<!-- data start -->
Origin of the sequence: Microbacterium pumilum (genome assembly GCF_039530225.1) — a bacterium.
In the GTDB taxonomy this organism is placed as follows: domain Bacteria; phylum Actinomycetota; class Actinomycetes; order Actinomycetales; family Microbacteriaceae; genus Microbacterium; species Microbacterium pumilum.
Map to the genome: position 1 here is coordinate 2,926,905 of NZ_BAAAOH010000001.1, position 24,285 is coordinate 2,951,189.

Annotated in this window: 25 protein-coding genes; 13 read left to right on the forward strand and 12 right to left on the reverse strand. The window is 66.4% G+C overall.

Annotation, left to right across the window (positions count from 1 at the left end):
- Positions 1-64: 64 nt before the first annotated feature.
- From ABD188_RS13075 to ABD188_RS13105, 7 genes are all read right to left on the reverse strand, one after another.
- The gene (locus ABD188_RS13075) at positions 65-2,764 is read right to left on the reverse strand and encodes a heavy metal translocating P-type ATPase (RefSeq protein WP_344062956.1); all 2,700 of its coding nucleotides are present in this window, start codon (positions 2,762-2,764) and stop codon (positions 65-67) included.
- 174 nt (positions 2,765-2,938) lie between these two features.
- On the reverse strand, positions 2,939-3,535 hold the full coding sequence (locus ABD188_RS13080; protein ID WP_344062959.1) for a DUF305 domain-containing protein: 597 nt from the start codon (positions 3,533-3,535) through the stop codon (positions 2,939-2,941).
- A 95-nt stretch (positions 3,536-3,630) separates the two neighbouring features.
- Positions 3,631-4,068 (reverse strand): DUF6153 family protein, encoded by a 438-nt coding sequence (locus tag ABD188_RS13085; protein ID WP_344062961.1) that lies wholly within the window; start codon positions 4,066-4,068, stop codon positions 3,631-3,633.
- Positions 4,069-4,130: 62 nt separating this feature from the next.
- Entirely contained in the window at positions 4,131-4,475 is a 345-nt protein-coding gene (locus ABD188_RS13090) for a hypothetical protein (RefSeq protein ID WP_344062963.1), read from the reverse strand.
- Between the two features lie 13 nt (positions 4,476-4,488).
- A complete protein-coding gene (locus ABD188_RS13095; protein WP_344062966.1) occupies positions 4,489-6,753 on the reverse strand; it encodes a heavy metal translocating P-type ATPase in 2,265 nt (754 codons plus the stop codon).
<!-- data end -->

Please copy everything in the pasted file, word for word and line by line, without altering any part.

Origin of the sequence: Microbacterium pumilum (genome assembly GCF_039530225.1) — a bacterium.
In the GTDB taxonomy this organism is placed as follows: domain Bacteria; phylum Actinomycetota; class Actinomycetes; order Actinomycetales; family Microbacteriaceae; genus Microbacterium; species Microbacterium pumilum.
Map to the genome: position 1 here is coordinate 2,926,905 of NZ_BAAAOH010000001.1, position 24,285 is coordinate 2,951,189.

Annotated in this window: 25 protein-coding genes; 13 read left to right on the forward strand and 12 right to left on the reverse strand. The window is 66.4% G+C overall.

Annotation, left to right across the window (positions count from 1 at the left end):
- Positions 1-64: 64 nt before the first annotated feature.
- From ABD188_RS13075 to ABD188_RS13105, 7 genes are all read right to left on the reverse strand, one after another.
- The gene (locus ABD188_RS13075) at positions 65-2,764 is read right to left on the reverse strand and encodes a heavy metal translocating P-type ATPase (RefSeq protein WP_344062956.1); all 2,700 of its coding nucleotides are present in this window, start codon (positions 2,762-2,764) and stop codon (positions 65-67) included.
- 174 nt (positions 2,765-2,938) lie between these two features.
- On the reverse strand, positions 2,939-3,535 hold the full coding sequence (locus ABD188_RS13080; protein ID WP_344062959.1) for a DUF305 domain-containing protein: 597 nt from the start codon (positions 3,533-3,535) through the stop codon (positions 2,939-2,941).
- A 95-nt stretch (positions 3,536-3,630) separates the two neighbouring features.
- Positions 3,631-4,068 (reverse strand): DUF6153 family protein, encoded by a 438-nt coding sequence (locus tag ABD188_RS13085; protein ID WP_344062961.1) that lies wholly within the window; start codon positions 4,066-4,068, stop codon positions 3,631-3,633.
- Positions 4,069-4,130: 62 nt separating this feature from the next.
- Entirely contained in the window at positions 4,131-4,475 is a 345-nt protein-coding gene (locus ABD188_RS13090) for a hypothetical protein (RefSeq protein ID WP_344062963.1), read from the reverse strand.
- Between the two features lie 13 nt (positions 4,476-4,488).
- A complete protein-coding gene (locus ABD188_RS13095; protein WP_344062966.1) occupies positions 4,489-6,753 on the reverse strand; it encodes a heavy metal translocating P-type ATPase in 2,265 nt (754 codons plus the stop codon).